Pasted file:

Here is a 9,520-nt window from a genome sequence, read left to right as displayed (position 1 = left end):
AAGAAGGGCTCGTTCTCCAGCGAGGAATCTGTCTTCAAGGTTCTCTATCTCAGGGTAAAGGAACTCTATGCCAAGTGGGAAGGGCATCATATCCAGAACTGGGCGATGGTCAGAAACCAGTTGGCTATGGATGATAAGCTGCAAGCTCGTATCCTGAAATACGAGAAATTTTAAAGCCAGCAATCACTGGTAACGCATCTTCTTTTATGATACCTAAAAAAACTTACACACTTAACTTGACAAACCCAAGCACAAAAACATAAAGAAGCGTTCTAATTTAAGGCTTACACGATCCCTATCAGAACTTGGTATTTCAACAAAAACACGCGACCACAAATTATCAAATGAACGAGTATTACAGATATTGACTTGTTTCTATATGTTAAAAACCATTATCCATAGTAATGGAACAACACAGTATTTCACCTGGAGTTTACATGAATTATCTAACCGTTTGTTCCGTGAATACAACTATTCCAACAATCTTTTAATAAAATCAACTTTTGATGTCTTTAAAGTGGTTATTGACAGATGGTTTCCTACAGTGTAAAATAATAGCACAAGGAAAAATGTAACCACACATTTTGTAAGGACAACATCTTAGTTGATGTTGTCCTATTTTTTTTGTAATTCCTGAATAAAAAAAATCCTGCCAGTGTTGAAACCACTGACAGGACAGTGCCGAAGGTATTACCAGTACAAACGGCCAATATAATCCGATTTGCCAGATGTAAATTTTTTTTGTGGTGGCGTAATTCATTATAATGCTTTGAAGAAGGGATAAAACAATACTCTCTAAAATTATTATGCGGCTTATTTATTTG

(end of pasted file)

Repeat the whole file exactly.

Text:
Here is a 9,520-nt window from a genome sequence, read left to right as displayed (position 1 = left end):
AAGAAGGGCTCGTTCTCCAGCGAGGAATCTGTCTTCAAGGTTCTCTATCTCAGGGTAAAGGAACTCTATGCCAAGTGGGAAGGGCATCATATCCAGAACTGGGCGATGGTCAGAAACCAGTTGGCTATGGATGATAAGCTGCAAGCTCGTATCCTGAAATACGAGAAATTTTAAAGCCAGCAATCACTGGTAACGCATCTTCTTTTATGATACCTAAAAAAACTTACACACTTAACTTGACAAACCCAAGCACAAAAACATAAAGAAGCGTTCTAATTTAAGGCTTACACGATCCCTATCAGAACTTGGTATTTCAACAAAAACACGCGACCACAAATTATCAAATGAACGAGTATTACAGATATTGACTTGTTTCTATATGTTAAAAACCATTATCCATAGTAATGGAACAACACAGTATTTCACCTGGAGTTTACATGAATTATCTAACCGTTTGTTCCGTGAATACAACTATTCCAACAATCTTTTAATAAAATCAACTTTTGATGTCTTTAAAGTGGTTATTGACAGATGGTTTCCTACAGTGTAAAATAATAGCACAAGGAAAAATGTAACCACACATTTTGTAAGGACAACATCTTAGTTGATGTTGTCCTATTTTTTTTGTAATTCCTGAATAAAAAAAATCCTGCCAGTGTTGAAACCACTGACAGGACAGTGCCGAAGGTATTACCAGTACAAACGGCCAATATAATCCGATTTGCCAGATGTAAATTTTTTTTGTGGTGGCGTAATTCATTATAATGCTTTGAAGAAGGGATAAAACAATACTCTCTAAAATTATTATGCGGCTTATTTATTTG